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How I got a publishing deal:

To my surprise a conversation with a friend one day left me feeling like I had a book in me about college success. I began writing two pages a day in January '92. Crucial to my writing process was the fact that my wife would read what I'd written immediately, and then hand it back to me with positive (and only positive) comments written in the margins. This was very motivating. (Because I started off very insecure about my writing skills, we agreed in advance that she would not make any negative comments.) As my confidence improved, I got feedback from close friends.

After producing twenty-five pages, someone told me about a book titled, How to Write a Book Proposal by Michael Larsen. I bought the book and used it to guide me in writing a six page book proposal. I also rewrote the twenty-five pages into two stronger sample chapters. All in all, completing a ready-to-go proposal took me three months.

How to write a book proposal


However, I didn't mail the proposal to any publishers for an entire year because I felt that launching my speaking career was a better use of my time (I was appalled when I learned publishers get 90% of the profits and authors get 10%).

The reason I finally mailed the proposal out has a lot to do with chance. In March of 1993, a woman whose partner was Don Asher, an author for Ten Speed Press, approached me after my lecture to ask questions about my speaking career. A short while later I ended up getting together with Don and, after reviewing my book proposal, he strongly suggested that I send it into Ten Speed Press. He told me who to send it to and offered to put in a good word for me.

Before mailing it in I rushed to rewrite the proposal since I'd learned a lot in the past year. In the meantime a young woman, Lisa Ryers, from Ten Speed's publicity department called me to request my speaker's kit so that she could use it as a guide for creating a publicity kit for Don. While I had her on the phone I took the opportunity to pitch her on my book proposal. Being able to speak to her in advance and in person about the book was very helpful; she agreed to be on the lookout for it - especially since Don had put in a good word on it.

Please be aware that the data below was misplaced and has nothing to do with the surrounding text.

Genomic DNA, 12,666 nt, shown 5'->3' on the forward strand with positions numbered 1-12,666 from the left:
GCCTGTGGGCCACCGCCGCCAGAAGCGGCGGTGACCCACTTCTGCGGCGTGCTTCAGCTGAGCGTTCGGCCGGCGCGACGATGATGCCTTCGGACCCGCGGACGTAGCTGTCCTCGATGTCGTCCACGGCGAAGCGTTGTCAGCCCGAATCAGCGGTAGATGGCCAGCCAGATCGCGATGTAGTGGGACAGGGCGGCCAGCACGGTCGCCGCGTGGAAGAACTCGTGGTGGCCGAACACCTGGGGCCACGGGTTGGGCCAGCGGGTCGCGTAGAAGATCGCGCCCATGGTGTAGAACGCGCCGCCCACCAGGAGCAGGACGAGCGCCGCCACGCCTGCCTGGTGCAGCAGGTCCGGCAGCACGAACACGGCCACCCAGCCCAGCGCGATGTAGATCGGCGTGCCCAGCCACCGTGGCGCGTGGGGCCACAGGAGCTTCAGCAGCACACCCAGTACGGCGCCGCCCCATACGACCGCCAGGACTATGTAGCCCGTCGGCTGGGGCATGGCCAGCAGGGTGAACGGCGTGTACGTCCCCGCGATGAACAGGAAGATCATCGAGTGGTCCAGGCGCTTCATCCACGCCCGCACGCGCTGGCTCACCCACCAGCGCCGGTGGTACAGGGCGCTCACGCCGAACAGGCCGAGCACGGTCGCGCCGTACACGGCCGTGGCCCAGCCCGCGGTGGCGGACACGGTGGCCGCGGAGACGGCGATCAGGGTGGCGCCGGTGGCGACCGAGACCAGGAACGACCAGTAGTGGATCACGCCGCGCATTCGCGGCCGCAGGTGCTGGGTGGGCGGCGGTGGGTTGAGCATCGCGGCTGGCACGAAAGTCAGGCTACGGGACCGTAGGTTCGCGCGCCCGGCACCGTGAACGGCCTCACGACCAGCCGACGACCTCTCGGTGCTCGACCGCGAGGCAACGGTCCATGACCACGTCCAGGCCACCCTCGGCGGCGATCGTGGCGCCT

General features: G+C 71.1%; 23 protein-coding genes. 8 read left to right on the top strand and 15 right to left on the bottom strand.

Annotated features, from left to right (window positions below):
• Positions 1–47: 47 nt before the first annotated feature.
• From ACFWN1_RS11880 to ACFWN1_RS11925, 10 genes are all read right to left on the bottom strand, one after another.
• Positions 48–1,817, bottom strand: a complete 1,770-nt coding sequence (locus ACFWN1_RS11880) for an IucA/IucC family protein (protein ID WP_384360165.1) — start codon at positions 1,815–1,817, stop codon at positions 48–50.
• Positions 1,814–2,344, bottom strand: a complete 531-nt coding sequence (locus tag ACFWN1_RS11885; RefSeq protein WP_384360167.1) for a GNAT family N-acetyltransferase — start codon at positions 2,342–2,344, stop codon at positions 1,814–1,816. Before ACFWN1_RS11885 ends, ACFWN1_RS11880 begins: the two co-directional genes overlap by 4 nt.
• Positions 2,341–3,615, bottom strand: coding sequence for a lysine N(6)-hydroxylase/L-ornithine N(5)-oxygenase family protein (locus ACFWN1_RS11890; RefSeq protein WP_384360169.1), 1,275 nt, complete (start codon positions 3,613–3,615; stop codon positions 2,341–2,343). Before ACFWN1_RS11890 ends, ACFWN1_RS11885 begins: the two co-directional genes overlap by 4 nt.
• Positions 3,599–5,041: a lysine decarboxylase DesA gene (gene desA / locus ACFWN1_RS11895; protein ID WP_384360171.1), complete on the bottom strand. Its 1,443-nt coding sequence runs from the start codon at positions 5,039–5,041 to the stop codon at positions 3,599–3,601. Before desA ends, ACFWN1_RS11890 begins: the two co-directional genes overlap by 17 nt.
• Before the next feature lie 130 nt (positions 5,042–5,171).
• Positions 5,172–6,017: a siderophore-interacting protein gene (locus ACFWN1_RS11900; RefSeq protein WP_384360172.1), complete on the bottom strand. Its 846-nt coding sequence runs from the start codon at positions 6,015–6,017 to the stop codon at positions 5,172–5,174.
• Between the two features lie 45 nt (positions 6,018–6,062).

After I mailed it in it took about a month to get a response, and when I did it was very enthusiastic. Lisa Ryers and Ten Speed's vice president liked the book idea and took me to lunch to discuss it. At lunch they said they wanted to publish it, but first they needed two more sample chapters.

It took me a month to write the additional sample chapters and while doing so I cold called an author, Scott Edelestein, who wrote a very good college guidebook called The Truth About College. I called on Scott to praise his book and ask questions about the publishing business. To my surprise he was also the author of The Indispensable Writer's Guide, the definitive guidebook for writers. I suggested that we could swap expertise - I'd teach him about the speaking business and he'd teach me about publishing. He said yes to the swap and that's how I got a literary agent.

Once I completed the sample chapters it took two months and Lisa Ryers urging, to get final approval from the president of Ten Speed. However, once I did Scott took over as my agent and did contract negotiations for four months. At the end of the negotiations I officially had a book deal and a $10,000 advance.

I wrote for a highly concentrated six months. My book was in book stores six months later (January 1995).

Major in success

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